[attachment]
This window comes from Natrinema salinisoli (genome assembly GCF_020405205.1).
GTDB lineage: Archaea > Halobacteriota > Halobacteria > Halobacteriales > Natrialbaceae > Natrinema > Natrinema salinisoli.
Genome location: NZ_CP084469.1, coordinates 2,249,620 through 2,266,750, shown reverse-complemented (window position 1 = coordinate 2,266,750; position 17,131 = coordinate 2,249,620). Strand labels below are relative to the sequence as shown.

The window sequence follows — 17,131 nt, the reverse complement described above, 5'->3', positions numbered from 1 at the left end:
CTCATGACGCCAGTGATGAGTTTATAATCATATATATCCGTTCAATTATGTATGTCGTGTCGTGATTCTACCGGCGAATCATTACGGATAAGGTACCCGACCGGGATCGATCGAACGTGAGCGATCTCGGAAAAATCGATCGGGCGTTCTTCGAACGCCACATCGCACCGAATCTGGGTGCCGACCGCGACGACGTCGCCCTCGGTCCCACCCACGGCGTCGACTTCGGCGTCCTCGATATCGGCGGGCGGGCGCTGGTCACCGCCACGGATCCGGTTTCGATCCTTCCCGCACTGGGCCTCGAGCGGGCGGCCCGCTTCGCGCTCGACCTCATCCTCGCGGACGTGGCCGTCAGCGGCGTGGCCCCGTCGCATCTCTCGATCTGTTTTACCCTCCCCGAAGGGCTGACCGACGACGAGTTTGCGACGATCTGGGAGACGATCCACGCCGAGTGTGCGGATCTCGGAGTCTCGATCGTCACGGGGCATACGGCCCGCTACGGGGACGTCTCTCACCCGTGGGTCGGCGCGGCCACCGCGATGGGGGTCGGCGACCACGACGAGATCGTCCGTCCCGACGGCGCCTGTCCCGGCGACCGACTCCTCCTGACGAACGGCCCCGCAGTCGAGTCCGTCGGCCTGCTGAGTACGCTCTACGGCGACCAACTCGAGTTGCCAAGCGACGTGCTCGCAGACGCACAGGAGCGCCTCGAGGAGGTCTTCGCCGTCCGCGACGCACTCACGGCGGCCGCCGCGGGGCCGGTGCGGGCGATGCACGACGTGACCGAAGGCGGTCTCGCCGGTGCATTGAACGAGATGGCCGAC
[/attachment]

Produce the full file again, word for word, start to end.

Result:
This window comes from Natrinema salinisoli (genome assembly GCF_020405205.1).
GTDB lineage: Archaea > Halobacteriota > Halobacteria > Halobacteriales > Natrialbaceae > Natrinema > Natrinema salinisoli.
Genome location: NZ_CP084469.1, coordinates 2,249,620 through 2,266,750, shown reverse-complemented (window position 1 = coordinate 2,266,750; position 17,131 = coordinate 2,249,620). Strand labels below are relative to the sequence as shown.

The window sequence follows — 17,131 nt, the reverse complement described above, 5'->3', positions numbered from 1 at the left end:
CTCATGACGCCAGTGATGAGTTTATAATCATATATATCCGTTCAATTATGTATGTCGTGTCGTGATTCTACCGGCGAATCATTACGGATAAGGTACCCGACCGGGATCGATCGAACGTGAGCGATCTCGGAAAAATCGATCGGGCGTTCTTCGAACGCCACATCGCACCGAATCTGGGTGCCGACCGCGACGACGTCGCCCTCGGTCCCACCCACGGCGTCGACTTCGGCGTCCTCGATATCGGCGGGCGGGCGCTGGTCACCGCCACGGATCCGGTTTCGATCCTTCCCGCACTGGGCCTCGAGCGGGCGGCCCGCTTCGCGCTCGACCTCATCCTCGCGGACGTGGCCGTCAGCGGCGTGGCCCCGTCGCATCTCTCGATCTGTTTTACCCTCCCCGAAGGGCTGACCGACGACGAGTTTGCGACGATCTGGGAGACGATCCACGCCGAGTGTGCGGATCTCGGAGTCTCGATCGTCACGGGGCATACGGCCCGCTACGGGGACGTCTCTCACCCGTGGGTCGGCGCGGCCACCGCGATGGGGGTCGGCGACCACGACGAGATCGTCCGTCCCGACGGCGCCTGTCCCGGCGACCGACTCCTCCTGACGAACGGCCCCGCAGTCGAGTCCGTCGGCCTGCTGAGTACGCTCTACGGCGACCAACTCGAGTTGCCAAGCGACGTGCTCGCAGACGCACAGGAGCGCCTCGAGGAGGTCTTCGCCGTCCGCGACGCACTCACGGCGGCCGCCGCGGGGCCGGTGCGGGCGATGCACGACGTGACCGAAGGCGGTCTCGCCGGTGCATTGAACGAGATGGCCGAC